Learning how to use it

Seasoned operators can make the switch to electric easily, according to GE’s Desrosiers. “There was one operator who actually got the hang of the vehicle controls within 45 minutes,” he said. The machine is simpler in some ways. For example, there is no starter for the engine.

There is also less operator involvement in braking. “Normally, the operator would use the brakes quite a bit if he had to go down a hill,” explained Desrosiers. “In our case, the brake usage is reduced because as you’re going down, the system automatically engages the motors to slow the unit and transfers that energy to the batteries. Effectively, they’re recharging the batteries when going down the slope, and this is transparent to the operator.”

Equally, operators will not have much to relearn on RDH machines, said Portalier. While they could theoretically let the battery run down unintentionally, the machines have a warning system. At 20 per cent battery life, a yellow light comes on and the machine shuts down long enough to alert the operator that it is time to get to a charging station. GE has a similar system on its LHDs.

Remote battery monitoring, maintenance and troubleshooting can be done by the mine, with support from manufacturers if needed. RDH machines can connect to a wireless network for remote assistance; GE provides over-the-phone or in-person support.

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The most striking difference equipment operators will find is the relative quiet of the battery-powered units. The roar of diesel LHDs can put out a lot of decibels, sometimes requiring operators to wear double hearing protection. The battery-powered models only produce around 50 to 60 decibels – so little that both RDH and GE customers have requested an audible warning to alert workers in the vicinity when the machines move.

Orders and expansions on the way

Following successful trials, GE and RDH have orders in place for their respective LHDs. The GE commercial model to be launched at the end of 2015 has been dubbed the ­­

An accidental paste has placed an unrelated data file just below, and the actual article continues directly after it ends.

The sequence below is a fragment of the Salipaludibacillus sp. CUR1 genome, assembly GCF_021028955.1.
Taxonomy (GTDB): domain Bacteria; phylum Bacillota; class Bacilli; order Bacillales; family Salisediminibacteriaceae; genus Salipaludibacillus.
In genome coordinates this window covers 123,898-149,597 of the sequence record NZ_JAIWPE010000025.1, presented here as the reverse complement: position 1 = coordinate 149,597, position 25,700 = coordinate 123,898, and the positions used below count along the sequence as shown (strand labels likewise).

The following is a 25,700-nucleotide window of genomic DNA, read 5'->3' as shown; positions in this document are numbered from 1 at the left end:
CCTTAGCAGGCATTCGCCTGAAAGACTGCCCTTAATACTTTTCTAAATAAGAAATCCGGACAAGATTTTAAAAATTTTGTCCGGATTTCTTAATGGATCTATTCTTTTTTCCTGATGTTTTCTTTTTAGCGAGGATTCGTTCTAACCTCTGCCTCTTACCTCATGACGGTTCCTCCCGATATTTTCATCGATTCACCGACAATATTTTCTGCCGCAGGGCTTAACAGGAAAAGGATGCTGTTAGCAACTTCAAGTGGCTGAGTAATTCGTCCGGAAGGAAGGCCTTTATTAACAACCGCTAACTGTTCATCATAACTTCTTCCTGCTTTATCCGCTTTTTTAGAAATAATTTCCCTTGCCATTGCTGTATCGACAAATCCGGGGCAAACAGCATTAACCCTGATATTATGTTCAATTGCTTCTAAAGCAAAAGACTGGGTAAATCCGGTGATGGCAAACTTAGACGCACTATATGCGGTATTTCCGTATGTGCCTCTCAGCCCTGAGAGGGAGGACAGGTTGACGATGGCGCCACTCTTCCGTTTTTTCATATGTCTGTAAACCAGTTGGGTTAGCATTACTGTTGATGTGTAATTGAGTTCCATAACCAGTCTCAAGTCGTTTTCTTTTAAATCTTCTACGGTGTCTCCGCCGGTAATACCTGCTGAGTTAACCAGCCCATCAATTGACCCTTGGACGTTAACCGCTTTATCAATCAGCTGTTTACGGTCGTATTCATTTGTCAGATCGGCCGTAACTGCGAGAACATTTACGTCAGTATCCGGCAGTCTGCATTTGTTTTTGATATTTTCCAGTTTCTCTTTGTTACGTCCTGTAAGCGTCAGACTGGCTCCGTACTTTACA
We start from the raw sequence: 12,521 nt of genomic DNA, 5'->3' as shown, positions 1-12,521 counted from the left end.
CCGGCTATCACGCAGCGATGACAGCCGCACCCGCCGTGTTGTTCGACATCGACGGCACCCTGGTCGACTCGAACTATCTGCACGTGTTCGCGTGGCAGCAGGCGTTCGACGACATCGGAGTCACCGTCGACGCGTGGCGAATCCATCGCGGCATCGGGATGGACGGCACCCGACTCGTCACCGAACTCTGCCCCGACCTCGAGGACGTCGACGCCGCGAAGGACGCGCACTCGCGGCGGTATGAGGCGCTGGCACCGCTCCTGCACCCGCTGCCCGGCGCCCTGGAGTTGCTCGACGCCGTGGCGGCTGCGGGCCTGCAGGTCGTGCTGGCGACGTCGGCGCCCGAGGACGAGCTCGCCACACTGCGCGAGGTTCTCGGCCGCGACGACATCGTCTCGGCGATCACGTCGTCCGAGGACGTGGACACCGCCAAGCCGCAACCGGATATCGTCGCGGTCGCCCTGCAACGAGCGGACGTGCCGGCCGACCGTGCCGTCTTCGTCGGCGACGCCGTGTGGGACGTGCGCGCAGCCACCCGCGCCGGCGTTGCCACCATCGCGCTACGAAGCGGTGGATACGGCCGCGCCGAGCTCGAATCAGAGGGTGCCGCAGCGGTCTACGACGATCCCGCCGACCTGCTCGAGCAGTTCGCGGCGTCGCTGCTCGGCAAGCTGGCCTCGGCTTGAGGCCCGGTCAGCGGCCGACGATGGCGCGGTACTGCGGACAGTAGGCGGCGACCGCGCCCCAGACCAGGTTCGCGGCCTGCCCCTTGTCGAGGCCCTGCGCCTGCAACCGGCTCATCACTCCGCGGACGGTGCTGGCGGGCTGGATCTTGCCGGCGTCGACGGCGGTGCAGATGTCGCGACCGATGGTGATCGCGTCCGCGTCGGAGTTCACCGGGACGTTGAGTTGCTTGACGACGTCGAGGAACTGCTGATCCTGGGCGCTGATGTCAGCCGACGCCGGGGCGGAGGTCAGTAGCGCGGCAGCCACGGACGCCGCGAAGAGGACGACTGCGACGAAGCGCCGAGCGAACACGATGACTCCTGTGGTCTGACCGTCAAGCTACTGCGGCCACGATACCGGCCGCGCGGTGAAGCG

LHD-7-HB, indicating its seven-ton hauling capacity. The bucket is four cubic yards (three cubic metres).

GE is also planning to expand its battery choices in 2016. Gaitonde said the company is evaluating lithium against other materials, including GE’s own Durathon sodium nickel batteries.

RDH sells its machine under the name Muckmaster 300EB. Portalier said the company will have a two-cubic yard (1.5-cubic metre) machine ready by the end of July in addition to the three-cubic yard to 3.5-cubic yard (2.3 to 2.67-cubic metre) and six-cubic yard (4.6-cubic metre) models it has already sold to miners. The company is also working on a more powerful lithium phosphate battery that would operate for six hours.

Those plans could go some way to address the desires of the current user. Asked what improvements he would like to see in the technology, Ogilvie answered: “We’d like to see longer life in the batteries before a change out is required. In addition, we’d like to see individual cells last longer before having to be discarded or refurbished.” Macassa’s first cells are expected to reach the end of their useable life shortly.

The Macassa mine could also use smaller equipment, having recently prioritized grade over tonnage and narrowed the scope of its mining activities. Ogilvie said the current LHDs require a minimum 2.1-metre mining width; there are areas where a 1.5-metre width would be preferred.

With battery-powered trucks and LHDs already in operation at one mine, more orders on the way, and plans for expansion, these manufacturers have broken a path for the rest of the industry. When it comes to scaling up, said Portalier, “There’s no limit. Everything depends on the battery technology you’re using.”